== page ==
Nely Rodríguez stands in front of 43 farmworkers and supervisors who sit side by side at picnic tables wearing various protective workwear—hats, ski masks, bandanas, socks as sleeves.
Rodríguez, a member and worker-leader of the Florida-based Coalition of Immokalee Workers (CIW), points to a drawing of a female farmworker bent over picking tomatoes while a male supervisor stands over her saying, “¡Mamacita, qué rico te vez!” or “Hot momma, you look so sexy!”
This story was originally published by the Christian Science Monitor
LIME RIDGE, WIS. One humid afternoon this past July, on the gravel driveway of Lime Ridge Ag Supply in the rolling green heart of America’s dairy land, a small group of masked volunteers delivered sugar cones and goody bags to farmers in big trucks. The purpose of this “drive-through ice cream social,” according to the promotional flyer, was to celebrate the farmers of Sauk County, Wisconsin – a way to say “thank you” and recognize that “as ‘essential workers’ farmers work hard every day to feed our nation.”
But the goody bag materials belied an additional purpose, one that the Farmer Angel Network, the grassroots group that organized this get-together, has been promoting to increasing attention over the past two years. Along with the advertisements for seed companies and tractor suppliers, and the $5 off coupon for the Branding Iron Roadhouse and the foam cow stress toy, provided by a local veterinarian, each care package contained information about wellness resources – and pamphlets about how to keep loved ones from killing themselves.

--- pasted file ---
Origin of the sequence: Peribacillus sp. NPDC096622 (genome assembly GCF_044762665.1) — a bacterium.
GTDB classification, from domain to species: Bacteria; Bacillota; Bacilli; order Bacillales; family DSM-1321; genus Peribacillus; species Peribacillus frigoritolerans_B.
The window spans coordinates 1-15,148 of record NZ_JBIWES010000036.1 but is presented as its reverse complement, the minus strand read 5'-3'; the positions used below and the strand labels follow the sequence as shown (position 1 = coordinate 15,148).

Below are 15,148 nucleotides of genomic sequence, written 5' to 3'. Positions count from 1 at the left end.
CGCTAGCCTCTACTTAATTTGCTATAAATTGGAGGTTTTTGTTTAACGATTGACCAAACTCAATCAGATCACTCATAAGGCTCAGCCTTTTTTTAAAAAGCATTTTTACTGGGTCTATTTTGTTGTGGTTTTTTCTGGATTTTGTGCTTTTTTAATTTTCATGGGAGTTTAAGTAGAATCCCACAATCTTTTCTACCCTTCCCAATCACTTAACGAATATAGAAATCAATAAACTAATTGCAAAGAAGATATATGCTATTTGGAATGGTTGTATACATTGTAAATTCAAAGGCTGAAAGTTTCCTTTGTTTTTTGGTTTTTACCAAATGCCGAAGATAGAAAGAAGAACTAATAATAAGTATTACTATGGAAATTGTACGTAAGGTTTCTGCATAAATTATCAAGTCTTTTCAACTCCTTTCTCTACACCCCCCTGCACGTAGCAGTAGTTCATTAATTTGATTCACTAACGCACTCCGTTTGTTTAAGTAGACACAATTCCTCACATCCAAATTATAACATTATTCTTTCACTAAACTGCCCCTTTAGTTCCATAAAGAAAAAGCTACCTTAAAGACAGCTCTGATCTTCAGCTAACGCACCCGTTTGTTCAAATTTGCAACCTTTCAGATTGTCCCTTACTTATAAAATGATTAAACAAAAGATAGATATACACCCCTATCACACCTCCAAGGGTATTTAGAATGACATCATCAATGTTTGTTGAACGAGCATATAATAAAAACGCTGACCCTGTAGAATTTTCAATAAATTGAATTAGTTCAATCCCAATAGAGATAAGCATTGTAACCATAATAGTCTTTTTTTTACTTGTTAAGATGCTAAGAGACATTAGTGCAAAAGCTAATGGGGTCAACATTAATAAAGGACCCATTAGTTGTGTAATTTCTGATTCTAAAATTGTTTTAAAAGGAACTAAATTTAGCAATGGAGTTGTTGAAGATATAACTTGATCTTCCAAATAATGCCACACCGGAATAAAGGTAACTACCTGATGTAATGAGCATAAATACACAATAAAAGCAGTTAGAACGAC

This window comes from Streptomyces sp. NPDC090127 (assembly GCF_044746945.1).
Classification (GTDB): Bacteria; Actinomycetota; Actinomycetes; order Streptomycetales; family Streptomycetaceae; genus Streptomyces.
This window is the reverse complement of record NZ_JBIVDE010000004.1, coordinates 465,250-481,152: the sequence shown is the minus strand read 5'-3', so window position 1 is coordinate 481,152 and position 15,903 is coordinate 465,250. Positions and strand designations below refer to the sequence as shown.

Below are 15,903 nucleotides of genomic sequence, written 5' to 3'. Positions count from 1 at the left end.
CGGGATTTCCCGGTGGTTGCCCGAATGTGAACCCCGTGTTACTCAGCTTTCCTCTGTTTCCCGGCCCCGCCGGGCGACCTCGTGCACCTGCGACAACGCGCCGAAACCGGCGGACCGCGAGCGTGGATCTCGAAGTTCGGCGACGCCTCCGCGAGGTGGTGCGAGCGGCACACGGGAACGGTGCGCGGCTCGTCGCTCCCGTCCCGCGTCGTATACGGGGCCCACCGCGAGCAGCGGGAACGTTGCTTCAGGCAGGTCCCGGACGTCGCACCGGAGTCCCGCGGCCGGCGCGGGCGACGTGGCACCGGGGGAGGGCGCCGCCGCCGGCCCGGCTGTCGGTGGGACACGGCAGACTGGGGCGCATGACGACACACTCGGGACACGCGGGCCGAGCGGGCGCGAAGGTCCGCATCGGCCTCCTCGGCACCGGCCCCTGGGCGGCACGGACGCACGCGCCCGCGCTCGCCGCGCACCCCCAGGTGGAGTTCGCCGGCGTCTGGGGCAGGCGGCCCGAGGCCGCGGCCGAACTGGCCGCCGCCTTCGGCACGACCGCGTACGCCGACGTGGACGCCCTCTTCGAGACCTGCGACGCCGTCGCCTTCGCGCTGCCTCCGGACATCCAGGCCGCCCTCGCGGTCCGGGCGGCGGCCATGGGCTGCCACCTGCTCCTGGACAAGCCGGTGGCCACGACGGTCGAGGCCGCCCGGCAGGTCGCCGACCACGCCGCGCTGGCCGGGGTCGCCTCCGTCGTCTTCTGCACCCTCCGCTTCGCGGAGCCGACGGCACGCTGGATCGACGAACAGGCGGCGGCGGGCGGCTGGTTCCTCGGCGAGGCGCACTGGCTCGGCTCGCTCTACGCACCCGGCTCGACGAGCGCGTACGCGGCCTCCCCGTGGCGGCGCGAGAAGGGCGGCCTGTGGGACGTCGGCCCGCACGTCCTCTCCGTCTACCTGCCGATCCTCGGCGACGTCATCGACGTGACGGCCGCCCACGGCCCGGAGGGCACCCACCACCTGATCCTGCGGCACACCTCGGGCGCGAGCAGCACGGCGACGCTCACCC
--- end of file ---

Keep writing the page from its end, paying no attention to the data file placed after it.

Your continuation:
“We needed to do something,” says Dorothy Harms, a Farmer Angel Network volunteer who helped pass out ice cream and who, with her husband, raises beef and dairy cows on the land his family has owned for 140 years. “We can’t afford to lose more lives.”
For the past decade, Ms. Harms and others living in agricultural communities across the United States have watched with alarm as a growing number of their neighbors have killed themselves. Although clear statistics are difficult to find, the Centers for Disease Control and Prevention says those working in farming are among the most likely to take their own lives, compared with other occupations.
ByMarissa Plescia, Midwest Center for Investigative Reporting |
When Pam Uhlenkamp separated from her husband earlier this year, she knew the person to call.
As a farm business management instructor, Uhlenkamp mentors farmers one-on-one. When she notices they’re stressed, she refers them to the man who’s been the go-to counselor for Minnesota farmers for decades. The morning after the separation, she called him, and, by the afternoon, she sat opposite Ted Matthews.
“Today sucks. Tomorrow is going to suck. The next three weeks are going to suck,” Uhlenkamp remembered Matthews telling her in their first session.
“He was very honest with me,” she said. “Sometimes in life you kind of need the two-by-four across the head that says, ‘Yep, this is awful and this is the reality.’”
ByKatie Wedell, USA TODAY NETWORK Lucille Sherman, USA TODAY NETWORK Sky Chadde, Midwest Center for Investigative Reporting |
American farmers produce nearly all of the country’s food and contribute some $133 billion annually to the gross domestic product.
Yet they now are saddled with near-record debt, declaring bankruptcy at rising rates and selling off their farms amid an uncertain future clouded by climate change and whipsawed by tariffs and bailouts.
ByClaire Hettinger and Pam Dempsey, Midwest Center for Investigative Reporting |
With farmers facing increasing stress and depression, Midwestern states and national farm groups are making more efforts to better provide services to alleviate the high rate of suicide among the agriculture industry.
Yet in rural areas, this care is more of a challenge.